People love cats. From their aloof personalities to their soft fur and even their impressive hairball-heaving skills, there’s a lot to love about cats. There’s also a lot about cats, though, that we don’t know at all. Are they good cooks? Where do they stand politically? Are they skilled at piloting futuristic mecha suits on alien planets equipped with heavy artillery and rocket thrusters? Gato Roboto dares to answer at least one of these questions.
In Gato Roboto, Gary is a space pilot cruising the cosmos when he discovers a distress signal coming in from a nearby abandoned research facility. He radios his commanding officer to request permission to investigate the mysterious radio transmission, before heading to check it ou. You, the player, do not play as Gary. Instead, you play as the cat who absent-mindedly presses a button on his console that sends their ship careening straight toward the facility for a fierce crash landing.
Kiki, the cat, emerges from the rubble paws-first and unscathed. Gary, on the other hand, is in rough shape. He tasks Kiki with investigating the distress signal in his place, instructing her on how to find helpful gear hidden in the facility via her radio collar. The first piece of equipment you find is the titular roboto for your little gato. Luckily, Kiki can masterfully pilot this armoured suit, jumping and blasting away like a good kitty. For tight corridors or watery environments, though, she’ll need to temporarily hop out of the robot and risk getting her fur wet in order to make progress and unlock new routes through the base.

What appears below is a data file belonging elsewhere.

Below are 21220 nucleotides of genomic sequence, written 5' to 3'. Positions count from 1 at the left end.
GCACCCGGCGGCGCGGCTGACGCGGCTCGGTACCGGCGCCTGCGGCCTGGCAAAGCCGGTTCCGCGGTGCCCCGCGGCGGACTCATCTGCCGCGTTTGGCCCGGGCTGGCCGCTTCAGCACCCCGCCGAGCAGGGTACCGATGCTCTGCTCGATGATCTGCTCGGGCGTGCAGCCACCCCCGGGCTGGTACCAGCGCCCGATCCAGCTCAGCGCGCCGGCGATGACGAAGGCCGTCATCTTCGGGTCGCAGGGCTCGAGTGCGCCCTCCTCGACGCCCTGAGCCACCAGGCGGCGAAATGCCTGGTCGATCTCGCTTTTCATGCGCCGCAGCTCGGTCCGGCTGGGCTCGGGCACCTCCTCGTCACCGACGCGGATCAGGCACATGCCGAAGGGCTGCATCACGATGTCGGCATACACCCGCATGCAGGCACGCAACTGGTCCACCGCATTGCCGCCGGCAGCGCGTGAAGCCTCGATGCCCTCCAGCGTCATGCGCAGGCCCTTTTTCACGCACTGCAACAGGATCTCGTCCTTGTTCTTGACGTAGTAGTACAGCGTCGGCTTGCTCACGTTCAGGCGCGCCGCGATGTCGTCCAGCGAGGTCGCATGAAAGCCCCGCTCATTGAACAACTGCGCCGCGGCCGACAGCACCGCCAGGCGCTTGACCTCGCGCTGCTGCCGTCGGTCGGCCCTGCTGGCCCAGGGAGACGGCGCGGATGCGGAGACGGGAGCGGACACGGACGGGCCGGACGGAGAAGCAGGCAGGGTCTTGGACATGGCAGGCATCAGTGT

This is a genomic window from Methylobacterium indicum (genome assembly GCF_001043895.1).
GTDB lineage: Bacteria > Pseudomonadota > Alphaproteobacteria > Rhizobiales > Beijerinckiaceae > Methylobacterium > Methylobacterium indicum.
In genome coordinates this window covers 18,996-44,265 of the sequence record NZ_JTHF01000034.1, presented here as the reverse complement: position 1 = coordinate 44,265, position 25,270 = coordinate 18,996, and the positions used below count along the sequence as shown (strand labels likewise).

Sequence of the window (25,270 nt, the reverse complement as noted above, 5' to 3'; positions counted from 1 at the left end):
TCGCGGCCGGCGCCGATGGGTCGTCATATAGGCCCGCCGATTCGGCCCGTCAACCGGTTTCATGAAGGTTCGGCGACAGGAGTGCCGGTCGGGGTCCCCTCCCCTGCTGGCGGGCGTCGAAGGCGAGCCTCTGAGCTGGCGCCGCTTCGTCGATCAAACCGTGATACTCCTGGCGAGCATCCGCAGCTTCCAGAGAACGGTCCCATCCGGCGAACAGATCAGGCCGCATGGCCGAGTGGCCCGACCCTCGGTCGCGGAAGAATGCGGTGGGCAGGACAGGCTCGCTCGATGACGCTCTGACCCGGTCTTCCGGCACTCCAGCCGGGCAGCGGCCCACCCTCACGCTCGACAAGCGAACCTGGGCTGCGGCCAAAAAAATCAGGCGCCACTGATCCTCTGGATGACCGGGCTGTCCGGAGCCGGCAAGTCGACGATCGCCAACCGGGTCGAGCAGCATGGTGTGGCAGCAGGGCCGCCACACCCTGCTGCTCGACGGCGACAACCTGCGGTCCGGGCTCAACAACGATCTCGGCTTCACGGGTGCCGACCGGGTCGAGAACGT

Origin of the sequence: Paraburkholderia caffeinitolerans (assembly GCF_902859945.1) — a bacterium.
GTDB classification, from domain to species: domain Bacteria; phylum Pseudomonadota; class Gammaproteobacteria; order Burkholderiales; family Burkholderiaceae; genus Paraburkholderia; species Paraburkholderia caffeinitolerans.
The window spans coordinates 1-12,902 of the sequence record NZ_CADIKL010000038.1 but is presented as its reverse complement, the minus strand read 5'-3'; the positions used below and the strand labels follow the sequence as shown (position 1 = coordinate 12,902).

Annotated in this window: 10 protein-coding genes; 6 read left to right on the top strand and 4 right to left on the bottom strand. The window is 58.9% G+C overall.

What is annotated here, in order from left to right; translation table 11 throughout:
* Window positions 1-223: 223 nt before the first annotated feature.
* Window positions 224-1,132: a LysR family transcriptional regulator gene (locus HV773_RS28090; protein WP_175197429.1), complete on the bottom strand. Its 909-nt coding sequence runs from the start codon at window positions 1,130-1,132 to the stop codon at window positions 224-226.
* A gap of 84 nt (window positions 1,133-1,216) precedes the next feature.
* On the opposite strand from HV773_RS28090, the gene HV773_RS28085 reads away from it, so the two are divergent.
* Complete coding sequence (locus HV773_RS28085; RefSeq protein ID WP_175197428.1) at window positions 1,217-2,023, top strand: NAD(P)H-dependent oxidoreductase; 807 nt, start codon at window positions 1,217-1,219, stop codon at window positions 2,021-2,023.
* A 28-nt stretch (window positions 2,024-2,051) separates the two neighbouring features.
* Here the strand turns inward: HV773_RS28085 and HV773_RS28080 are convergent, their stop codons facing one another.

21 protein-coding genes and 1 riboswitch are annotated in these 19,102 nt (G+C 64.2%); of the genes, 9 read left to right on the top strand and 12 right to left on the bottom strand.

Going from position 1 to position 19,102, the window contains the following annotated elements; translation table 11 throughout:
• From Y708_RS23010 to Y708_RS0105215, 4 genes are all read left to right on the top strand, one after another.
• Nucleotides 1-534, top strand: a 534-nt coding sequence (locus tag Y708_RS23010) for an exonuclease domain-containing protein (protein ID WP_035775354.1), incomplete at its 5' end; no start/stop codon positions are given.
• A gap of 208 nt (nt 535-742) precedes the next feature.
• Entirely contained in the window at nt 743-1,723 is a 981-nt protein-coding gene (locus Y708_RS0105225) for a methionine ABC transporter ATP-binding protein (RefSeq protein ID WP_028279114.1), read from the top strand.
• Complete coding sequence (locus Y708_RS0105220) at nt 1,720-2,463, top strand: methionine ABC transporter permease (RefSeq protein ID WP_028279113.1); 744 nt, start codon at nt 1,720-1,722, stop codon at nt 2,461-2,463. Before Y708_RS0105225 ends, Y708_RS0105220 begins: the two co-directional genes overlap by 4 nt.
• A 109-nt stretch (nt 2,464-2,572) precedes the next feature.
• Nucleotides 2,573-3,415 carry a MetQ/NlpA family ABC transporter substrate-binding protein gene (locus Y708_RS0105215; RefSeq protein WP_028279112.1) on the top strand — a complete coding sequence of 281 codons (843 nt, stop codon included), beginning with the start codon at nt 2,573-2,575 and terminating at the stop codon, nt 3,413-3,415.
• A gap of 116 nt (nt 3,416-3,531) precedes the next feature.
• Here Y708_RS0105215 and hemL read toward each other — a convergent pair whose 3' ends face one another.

In case screenshots and trailers didn’t make it clear, Gato Roboto is Metroidvania style exploration-platformer. Specifically, it falls much further into the Metroid side of the category than the, uh, vania one. Your suit moves and attacks just like Samus would in the original Metroid game. Much like that game, you’ll be exploring underground areas and uncovering upgrades and new weapons that will help you overcome obstacles blocking further paths.
Gato Roboto plays it disappointingly safe with these upgrades, though, and never really gives you any unique or interesting abilities. You get health upgrades, a missile launcher, a spin jump, and so on. They’re things we’ve all seen before, and it’s a shame that the game doesn’t really think outside of the litter-box with the kind of abilities and upgrades available to you.
The aesthetic of the game is, similarly, a little too faithful to its inspirations. The environments that you explore are very, very Metroid. The underground caverns and sleek laboratories all seem just a little too similar to the kinds of environments you’d see out of other examples of the genre, and never really stand out. The most egregious thing to me are the orb-shaped doorways between rooms that are almost identical in design to the doorways from Metroid. The color palette of the game goes for something fresh, at least, with a monochromatic white-on-black style that you can alter with unlockable colour schemes. The simplicity of the colours used, though, means that some enemies end up blending in with the backgrounds at certain points in the game.
While the boss fights in Gato Roboto aren’t always ground-breaking, they’re definitely where the game is at its best. Each of these encounters presents a considerable challenge, and forces you to memorise enemy patterns and sharply input counter attacks in a way that always felt difficult, but fair. I died multiple times during each of the boss fights I played, but every death felt like I was a step closer toward victory, rather than a cheap defeat. The platforming and exploration I had to do to get to each of these fights was made worth it just by knowing I’d soon be encountering another fun and challenging boss.